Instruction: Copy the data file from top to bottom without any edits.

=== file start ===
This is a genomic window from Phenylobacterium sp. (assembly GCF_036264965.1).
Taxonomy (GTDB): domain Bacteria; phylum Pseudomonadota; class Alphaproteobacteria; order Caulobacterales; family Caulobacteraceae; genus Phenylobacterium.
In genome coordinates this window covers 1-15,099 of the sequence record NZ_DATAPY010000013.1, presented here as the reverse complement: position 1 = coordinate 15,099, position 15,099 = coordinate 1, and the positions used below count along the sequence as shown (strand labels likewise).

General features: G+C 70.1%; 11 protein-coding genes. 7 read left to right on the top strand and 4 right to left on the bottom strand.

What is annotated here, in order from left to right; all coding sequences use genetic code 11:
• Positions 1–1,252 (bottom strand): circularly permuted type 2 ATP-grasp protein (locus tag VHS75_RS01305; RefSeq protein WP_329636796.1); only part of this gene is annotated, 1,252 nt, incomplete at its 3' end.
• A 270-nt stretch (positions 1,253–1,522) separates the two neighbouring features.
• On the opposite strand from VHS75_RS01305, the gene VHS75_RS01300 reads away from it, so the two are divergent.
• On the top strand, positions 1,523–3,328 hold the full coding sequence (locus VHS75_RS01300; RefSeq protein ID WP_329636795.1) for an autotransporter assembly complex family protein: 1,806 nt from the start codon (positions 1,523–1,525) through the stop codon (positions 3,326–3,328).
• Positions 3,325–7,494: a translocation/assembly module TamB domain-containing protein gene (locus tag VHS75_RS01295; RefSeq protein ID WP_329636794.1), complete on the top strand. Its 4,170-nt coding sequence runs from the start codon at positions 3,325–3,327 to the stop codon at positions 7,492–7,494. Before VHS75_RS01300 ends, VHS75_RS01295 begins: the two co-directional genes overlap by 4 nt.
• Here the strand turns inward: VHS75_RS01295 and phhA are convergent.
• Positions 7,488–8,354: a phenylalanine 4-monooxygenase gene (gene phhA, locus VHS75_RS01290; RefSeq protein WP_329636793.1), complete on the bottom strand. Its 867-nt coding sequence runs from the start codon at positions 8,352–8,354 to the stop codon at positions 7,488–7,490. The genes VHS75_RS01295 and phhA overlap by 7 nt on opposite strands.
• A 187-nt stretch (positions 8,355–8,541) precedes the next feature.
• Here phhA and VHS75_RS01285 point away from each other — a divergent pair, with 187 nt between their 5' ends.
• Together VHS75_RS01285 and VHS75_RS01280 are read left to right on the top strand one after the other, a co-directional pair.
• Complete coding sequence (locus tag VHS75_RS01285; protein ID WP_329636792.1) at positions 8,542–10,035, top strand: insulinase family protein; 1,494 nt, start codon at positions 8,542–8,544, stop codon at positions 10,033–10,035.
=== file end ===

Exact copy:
This is a genomic window from Phenylobacterium sp. (assembly GCF_036264965.1).
Taxonomy (GTDB): domain Bacteria; phylum Pseudomonadota; class Alphaproteobacteria; order Caulobacterales; family Caulobacteraceae; genus Phenylobacterium.
In genome coordinates this window covers 1-15,099 of the sequence record NZ_DATAPY010000013.1, presented here as the reverse complement: position 1 = coordinate 15,099, position 15,099 = coordinate 1, and the positions used below count along the sequence as shown (strand labels likewise).

General features: G+C 70.1%; 11 protein-coding genes. 7 read left to right on the top strand and 4 right to left on the bottom strand.

What is annotated here, in order from left to right; all coding sequences use genetic code 11:
• Positions 1–1,252 (bottom strand): circularly permuted type 2 ATP-grasp protein (locus tag VHS75_RS01305; RefSeq protein WP_329636796.1); only part of this gene is annotated, 1,252 nt, incomplete at its 3' end.
• A 270-nt stretch (positions 1,253–1,522) separates the two neighbouring features.
• On the opposite strand from VHS75_RS01305, the gene VHS75_RS01300 reads away from it, so the two are divergent.
• On the top strand, positions 1,523–3,328 hold the full coding sequence (locus VHS75_RS01300; RefSeq protein ID WP_329636795.1) for an autotransporter assembly complex family protein: 1,806 nt from the start codon (positions 1,523–1,525) through the stop codon (positions 3,326–3,328).
• Positions 3,325–7,494: a translocation/assembly module TamB domain-containing protein gene (locus tag VHS75_RS01295; RefSeq protein ID WP_329636794.1), complete on the top strand. Its 4,170-nt coding sequence runs from the start codon at positions 3,325–3,327 to the stop codon at positions 7,492–7,494. Before VHS75_RS01300 ends, VHS75_RS01295 begins: the two co-directional genes overlap by 4 nt.
• Here the strand turns inward: VHS75_RS01295 and phhA are convergent.
• Positions 7,488–8,354: a phenylalanine 4-monooxygenase gene (gene phhA, locus VHS75_RS01290; RefSeq protein WP_329636793.1), complete on the bottom strand. Its 867-nt coding sequence runs from the start codon at positions 8,352–8,354 to the stop codon at positions 7,488–7,490. The genes VHS75_RS01295 and phhA overlap by 7 nt on opposite strands.
• A 187-nt stretch (positions 8,355–8,541) precedes the next feature.
• Here phhA and VHS75_RS01285 point away from each other — a divergent pair, with 187 nt between their 5' ends.
• Together VHS75_RS01285 and VHS75_RS01280 are read left to right on the top strand one after the other, a co-directional pair.
• Complete coding sequence (locus tag VHS75_RS01285; protein ID WP_329636792.1) at positions 8,542–10,035, top strand: insulinase family protein; 1,494 nt, start codon at positions 8,542–8,544, stop codon at positions 10,033–10,035.